October 2017 marked the first time that borrowers could apply for Public Service Loan Forgiveness (PSLF). The PSLF program forgives the student debt of federal borrowers who, as Ron Lieber of the New York Times writes, payed their loans the right way, worked for the right kind of employer, had the right kind of federal loan and made the right kind of payments. As tricky as it sounds, one might hope that achieving loan forgiveness through a program specifically created for the benefit of public service workers would be straightforward and as painless of a process as possible. After all, the spirit of the PSLF program is clear: as an incentive for working for the good of the public, your federal loans will be forgiven tax-free after making 120 monthly payments. That appears to be pretty straightforward to me. However, achieving forgiveness has already proved to be anything but straightforward and we are only beginning to see how difficult qualifying for PSLF can be. Unfortunately, as more applications for forgiveness are submitted, I expect there to be a lot more tumult to come.
Opponents of the PSLF program will argue that it is not the government’s fault that borrowers didn’t adhere to the rules that were put in place at the program’s inception. It’s a valid point, but doesn’t it feel wrong to be a stickler for the rules given the somewhat altruistic nature of PSLF? It seems almost amoral to give these folks a hard time over something that can make or break their financial lives. Morals aside, we can also point to concrete instances where the rules don’t make sense. For example, let’s say you didn’t make the “right kind of payments” by failing to enroll in an income-driven repayment plan. Yet, in making the wrong kind of payments, you may have actually ended up paying more money towards your loans than if you were in the right plan because income-driven plans often afford borrowers smaller monthly payments than other more standard repayment plans. Therefore, it’s outrageous to deny someone from qualifying because they didn’t follow this particular rule.
At the very least, this one example is an oversight and will be corrected by amending the rules to allow payments from any repayment plan to qualify for PSLF. At the very worst, it demonstrates that the rules were designed to trip up public workers from qualifying all together and, while I’d love to think this and any other “errors” will be fixed as the volume of applications increases, I am not holding my breath as the future for the PSLF program and income-based repayment plans looks grim. According to a recent federal budget proposal, both programs are slated for termination. This would affect nearly 550,000 student borrowers and $108 billion in loans that are on pace for forgiveness, according to the U.S. Government Accountably Office. That’s more than half a million American working jobs that keep our country running.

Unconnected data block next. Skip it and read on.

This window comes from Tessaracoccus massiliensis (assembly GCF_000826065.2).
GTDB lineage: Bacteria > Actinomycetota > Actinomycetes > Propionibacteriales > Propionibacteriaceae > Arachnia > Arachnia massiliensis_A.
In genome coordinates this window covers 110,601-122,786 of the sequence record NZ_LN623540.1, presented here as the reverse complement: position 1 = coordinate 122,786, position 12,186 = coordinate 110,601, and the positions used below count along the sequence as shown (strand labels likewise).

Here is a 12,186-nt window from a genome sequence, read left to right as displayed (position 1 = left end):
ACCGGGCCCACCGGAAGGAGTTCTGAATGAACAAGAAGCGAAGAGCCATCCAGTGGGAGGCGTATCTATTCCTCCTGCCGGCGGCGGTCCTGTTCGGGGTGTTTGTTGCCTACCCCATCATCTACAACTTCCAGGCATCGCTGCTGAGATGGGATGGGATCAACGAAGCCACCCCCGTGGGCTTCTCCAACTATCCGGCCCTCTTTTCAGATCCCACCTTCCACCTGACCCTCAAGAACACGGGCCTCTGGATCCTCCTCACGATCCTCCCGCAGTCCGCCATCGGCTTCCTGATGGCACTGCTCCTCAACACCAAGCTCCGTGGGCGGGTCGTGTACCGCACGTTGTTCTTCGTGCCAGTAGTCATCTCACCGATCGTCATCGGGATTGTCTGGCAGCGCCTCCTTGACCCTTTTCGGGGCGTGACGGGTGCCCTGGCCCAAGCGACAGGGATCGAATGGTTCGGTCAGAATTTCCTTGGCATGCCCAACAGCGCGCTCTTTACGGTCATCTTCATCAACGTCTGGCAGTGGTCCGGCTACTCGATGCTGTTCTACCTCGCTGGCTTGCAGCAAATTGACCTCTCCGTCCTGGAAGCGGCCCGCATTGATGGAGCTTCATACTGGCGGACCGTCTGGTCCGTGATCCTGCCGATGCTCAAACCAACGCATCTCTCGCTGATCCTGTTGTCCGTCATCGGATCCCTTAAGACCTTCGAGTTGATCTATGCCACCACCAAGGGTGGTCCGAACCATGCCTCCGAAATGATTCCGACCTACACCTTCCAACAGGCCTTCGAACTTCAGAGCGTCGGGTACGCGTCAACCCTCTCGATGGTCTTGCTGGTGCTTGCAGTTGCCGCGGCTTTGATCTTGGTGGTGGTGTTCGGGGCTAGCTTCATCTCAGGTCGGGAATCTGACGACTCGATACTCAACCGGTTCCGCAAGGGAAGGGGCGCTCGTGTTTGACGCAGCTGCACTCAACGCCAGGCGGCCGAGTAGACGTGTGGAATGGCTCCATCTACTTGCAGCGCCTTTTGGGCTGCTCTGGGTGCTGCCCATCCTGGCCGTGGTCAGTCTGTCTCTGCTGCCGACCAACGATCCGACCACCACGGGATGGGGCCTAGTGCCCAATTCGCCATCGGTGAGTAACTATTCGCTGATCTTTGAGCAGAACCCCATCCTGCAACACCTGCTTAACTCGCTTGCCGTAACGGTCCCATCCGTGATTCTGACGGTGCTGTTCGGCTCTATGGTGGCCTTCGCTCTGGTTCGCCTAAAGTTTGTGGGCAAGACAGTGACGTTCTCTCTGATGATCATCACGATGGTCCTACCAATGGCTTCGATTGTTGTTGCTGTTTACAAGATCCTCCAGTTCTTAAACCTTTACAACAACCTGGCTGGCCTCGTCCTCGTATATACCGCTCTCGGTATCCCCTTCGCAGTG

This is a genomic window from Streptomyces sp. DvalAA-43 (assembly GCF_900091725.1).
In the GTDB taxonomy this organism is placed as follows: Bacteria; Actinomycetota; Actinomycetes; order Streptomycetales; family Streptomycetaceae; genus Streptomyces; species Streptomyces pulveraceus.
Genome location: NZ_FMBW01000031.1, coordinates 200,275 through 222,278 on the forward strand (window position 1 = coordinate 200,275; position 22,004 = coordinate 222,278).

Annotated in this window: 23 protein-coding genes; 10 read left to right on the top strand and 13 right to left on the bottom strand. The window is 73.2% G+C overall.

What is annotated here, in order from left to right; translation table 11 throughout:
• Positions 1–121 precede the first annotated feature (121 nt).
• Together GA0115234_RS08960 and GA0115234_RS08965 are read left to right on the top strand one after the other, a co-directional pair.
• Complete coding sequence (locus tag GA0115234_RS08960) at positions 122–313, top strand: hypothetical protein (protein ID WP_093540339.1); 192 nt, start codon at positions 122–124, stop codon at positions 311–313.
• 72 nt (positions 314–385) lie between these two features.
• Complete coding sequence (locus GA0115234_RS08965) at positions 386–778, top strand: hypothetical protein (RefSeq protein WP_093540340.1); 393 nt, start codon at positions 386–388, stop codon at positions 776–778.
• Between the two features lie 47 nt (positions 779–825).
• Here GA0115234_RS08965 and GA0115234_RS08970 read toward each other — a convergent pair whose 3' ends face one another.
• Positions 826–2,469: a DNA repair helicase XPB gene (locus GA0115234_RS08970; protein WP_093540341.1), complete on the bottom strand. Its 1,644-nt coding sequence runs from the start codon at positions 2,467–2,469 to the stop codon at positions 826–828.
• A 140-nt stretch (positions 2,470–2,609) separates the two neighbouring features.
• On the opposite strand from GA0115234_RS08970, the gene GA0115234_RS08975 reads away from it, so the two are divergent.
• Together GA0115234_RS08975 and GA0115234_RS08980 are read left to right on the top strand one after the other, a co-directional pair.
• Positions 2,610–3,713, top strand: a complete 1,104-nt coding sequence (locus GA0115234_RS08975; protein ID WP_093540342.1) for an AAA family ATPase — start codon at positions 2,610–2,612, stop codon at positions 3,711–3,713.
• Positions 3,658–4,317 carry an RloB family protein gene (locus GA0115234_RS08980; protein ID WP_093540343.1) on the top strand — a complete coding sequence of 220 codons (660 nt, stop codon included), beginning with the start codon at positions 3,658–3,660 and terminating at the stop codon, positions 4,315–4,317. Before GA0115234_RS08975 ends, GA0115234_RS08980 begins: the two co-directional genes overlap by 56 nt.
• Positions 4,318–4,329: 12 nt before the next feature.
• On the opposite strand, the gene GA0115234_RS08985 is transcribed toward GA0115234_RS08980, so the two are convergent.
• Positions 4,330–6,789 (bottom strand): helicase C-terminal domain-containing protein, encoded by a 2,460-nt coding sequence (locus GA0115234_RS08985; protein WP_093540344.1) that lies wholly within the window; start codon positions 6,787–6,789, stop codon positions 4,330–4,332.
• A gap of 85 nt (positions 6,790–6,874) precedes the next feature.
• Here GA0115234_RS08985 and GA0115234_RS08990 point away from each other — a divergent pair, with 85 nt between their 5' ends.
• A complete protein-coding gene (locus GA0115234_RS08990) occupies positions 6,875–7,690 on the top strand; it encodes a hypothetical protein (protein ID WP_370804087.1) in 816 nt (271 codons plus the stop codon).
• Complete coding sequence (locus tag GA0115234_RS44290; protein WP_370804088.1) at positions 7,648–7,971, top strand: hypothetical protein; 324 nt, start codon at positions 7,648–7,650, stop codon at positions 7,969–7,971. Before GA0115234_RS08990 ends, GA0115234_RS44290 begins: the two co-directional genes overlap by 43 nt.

In a more perfect world, shouldn’t our government be advocating for those who accepted the PSLF incentive? The spirit of the program suggests it should but, in reality, how could we possibly expect that to happen when the current administration’s view of public service appears to be more of a means to achieve power, popularity and control? How can we expect the spirit of the PSLF program to be protected when we’ve already seen how hasty decisions and selfishness have resulted in outcomes that don’t align with what’s best for the American people? Sadly, we shouldn’t. At the end of the day, violating the spirit of the PSFL program not only hurts the hundreds of thousands of Americans trying to qualify, but it also crushes the spirit of public service in general. That’s not great for America no matter how you cut it.
Most of my career as a financial advisor has been steeped in the world of student loans. I’ve built a business around helping individuals, mostly Millennials, tackle student debt. My wife and I recently wrote a book about the subject called The Millennial Money Fix. In it, we share our own personal relationship with student debt, which extends well into the six figures. We intimately understand the financial challenges facing millions of hardworking Americans and advised both new and existing borrowers not to rely on forgiveness programs, arguing that there is no guarantee they would exist in the future. We sincerely hoped our advice would turn out to be wrong. Unsurprisingly, and to all of our detriment, we’re witnessing just how right we were.